Say hello to the versatile, nutrient-packed mushroom
It has attributes more commonly found in meat, beans and grains
MUSHROOMS are one of those underrated vegetables often regarded with suspicion by those who don’t regularly cook with them but they are in fact the perfect food for all ages. They are low in calories, salt and sugar and are a valuable source of dietary fibre. In fact just a handful of mushrooms could double the folate in a spaghetti bolognese or boost the vitamin D in a stir fry. “Many Australians don’t reach their recommended intakes for key vitamins and minerals and just one in 25 eat the recommended five serves of vegetables a day,” said Sharon Natoli, a dietician with Food and Nutrition Australia. “By simply adding a handful of mushies – whole, chopped or blended – into a dinner time staple, Australians can quickly and tastily reap the nutritional benefits.’’ The nutrition profile of mushrooms is unlike any other plant or animal food. They are the only natural, non-animal food to provide nutritionally important amounts of bio-available vitamin D, important for healthy bones and muscles. Mushrooms are also an important source of B vitamins for healthy nerve function, folate for cell division and crucial during pregnancy, potassium, an essential electrolyte, and selenium, an antioxidant that helps protect against free radical damage. Not only do mushrooms have an impressive nutritional profile, they also offer a unique taste that complements many meats, vegetables and herbs. Called umami, this flavour is the fifth basic taste, following sweet, salty, bitter and sour. Umami pairs perfectly with meats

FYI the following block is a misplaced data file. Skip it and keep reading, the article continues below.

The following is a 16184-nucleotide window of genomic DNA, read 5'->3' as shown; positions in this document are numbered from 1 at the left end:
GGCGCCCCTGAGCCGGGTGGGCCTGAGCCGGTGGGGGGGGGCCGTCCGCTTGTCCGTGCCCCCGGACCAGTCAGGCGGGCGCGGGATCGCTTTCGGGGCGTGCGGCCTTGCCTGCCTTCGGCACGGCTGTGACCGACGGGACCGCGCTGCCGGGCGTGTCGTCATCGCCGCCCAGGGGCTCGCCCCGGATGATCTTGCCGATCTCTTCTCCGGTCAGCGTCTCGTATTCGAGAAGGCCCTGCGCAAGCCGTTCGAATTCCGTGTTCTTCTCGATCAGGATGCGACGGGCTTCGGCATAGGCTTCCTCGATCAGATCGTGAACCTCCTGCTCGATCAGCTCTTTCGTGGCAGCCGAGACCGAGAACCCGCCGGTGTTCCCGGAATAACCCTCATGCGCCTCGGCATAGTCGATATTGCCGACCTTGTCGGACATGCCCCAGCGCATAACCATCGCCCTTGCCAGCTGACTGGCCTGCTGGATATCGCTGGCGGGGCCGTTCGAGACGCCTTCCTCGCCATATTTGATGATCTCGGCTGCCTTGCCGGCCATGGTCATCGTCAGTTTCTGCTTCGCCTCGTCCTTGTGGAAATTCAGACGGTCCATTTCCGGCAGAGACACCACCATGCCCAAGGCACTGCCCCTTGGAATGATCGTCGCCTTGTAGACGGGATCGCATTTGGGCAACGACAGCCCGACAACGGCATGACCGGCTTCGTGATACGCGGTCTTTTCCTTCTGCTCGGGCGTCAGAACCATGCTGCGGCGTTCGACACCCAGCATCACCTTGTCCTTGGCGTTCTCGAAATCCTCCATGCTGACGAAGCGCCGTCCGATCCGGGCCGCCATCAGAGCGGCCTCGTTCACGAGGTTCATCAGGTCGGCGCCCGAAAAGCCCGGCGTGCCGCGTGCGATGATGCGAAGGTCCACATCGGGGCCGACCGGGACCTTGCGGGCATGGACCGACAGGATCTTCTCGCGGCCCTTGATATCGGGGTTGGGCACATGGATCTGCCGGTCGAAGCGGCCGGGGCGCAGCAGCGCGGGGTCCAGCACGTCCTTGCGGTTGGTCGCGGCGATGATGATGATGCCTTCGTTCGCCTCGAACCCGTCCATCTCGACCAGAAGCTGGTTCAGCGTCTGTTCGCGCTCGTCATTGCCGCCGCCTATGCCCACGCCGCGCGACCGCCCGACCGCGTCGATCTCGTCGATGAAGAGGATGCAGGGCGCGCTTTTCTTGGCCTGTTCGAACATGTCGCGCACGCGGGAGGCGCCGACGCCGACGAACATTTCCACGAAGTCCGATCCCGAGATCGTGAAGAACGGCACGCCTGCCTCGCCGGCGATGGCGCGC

including beef, chicken and pork, and vegetables. Try these methods to enjoy more mushrooms:
Blend – Simply stir blitzed mushrooms into dishes for added flavour and to give the kids a stealthy nutrient boost. Blended mushies can be used in place of mince for a similar texture.
Stir through – Mushrooms are versatile, making them the perfect ingredient to have on hand to bulk up a meal. Finely dice and spoon mushrooms through a chilli con carne, sloppy joe, or vegie pasta bake to enjoy a flavour boost.
Chop – Mushrooms are great at absorbing the flavours of saucy meals. Simply chop into 2cm pieces and sprinkle into, or on top of, your favourite dishes.
The fragrant flavour of harissa and the earthy flavour of mushrooms combine to make this pork and mushroom nachos a family favourite. Serves 4-6 Ingredients 200g of cup mushrooms 2 portabella mushrooms 1 tbs olive oil 1 red onion, finely chopped 2 garlic cloves, crushed 1 red capsicum, chopped 1 x 400g can corn, drained and rinsed ¼ cup tomato paste 1 tbs harissa 1 tsp ground coriander 1 tbs brown sugar 1 tsp paprika 300g pork mince 300g corn chips 250g grated cheese 1 bunch coriander, leaves picked 1 avocado, stone removed, peeled Juice of 1 lemon Sour cream to serve
Place all mushrooms in a food processor and blend to form a paste. Heat oil in a frying pan over high heat. Add mushroom, onion, garlic, capsicum, corn, tomato paste, harissa, sugar and spices. Cook for 6 minutes until softened and beginning to caramelise. Add pork mince and use a spoon to break it up. Cook for a further 6 minutes, stirring frequently until cooked through and mince is coated in sauce. Combine avocado and lemon juice in a bowl, using a fork to mash together. Season and set aside. Preheat a grill on high. Place half the corn chips in an oven-safe dish, cover with a third of the cheese. Place under the grill for 3 minutes. Add half the mince then layer with the remaining corn chips and half the remaining cheese. Grill for 3 minutes. Finish with remaining mince and cheese and grill for 4 minutes until golden and the cheese is melted. To serve, top cheesy nachos with avocado, coriander leaves and sour cream.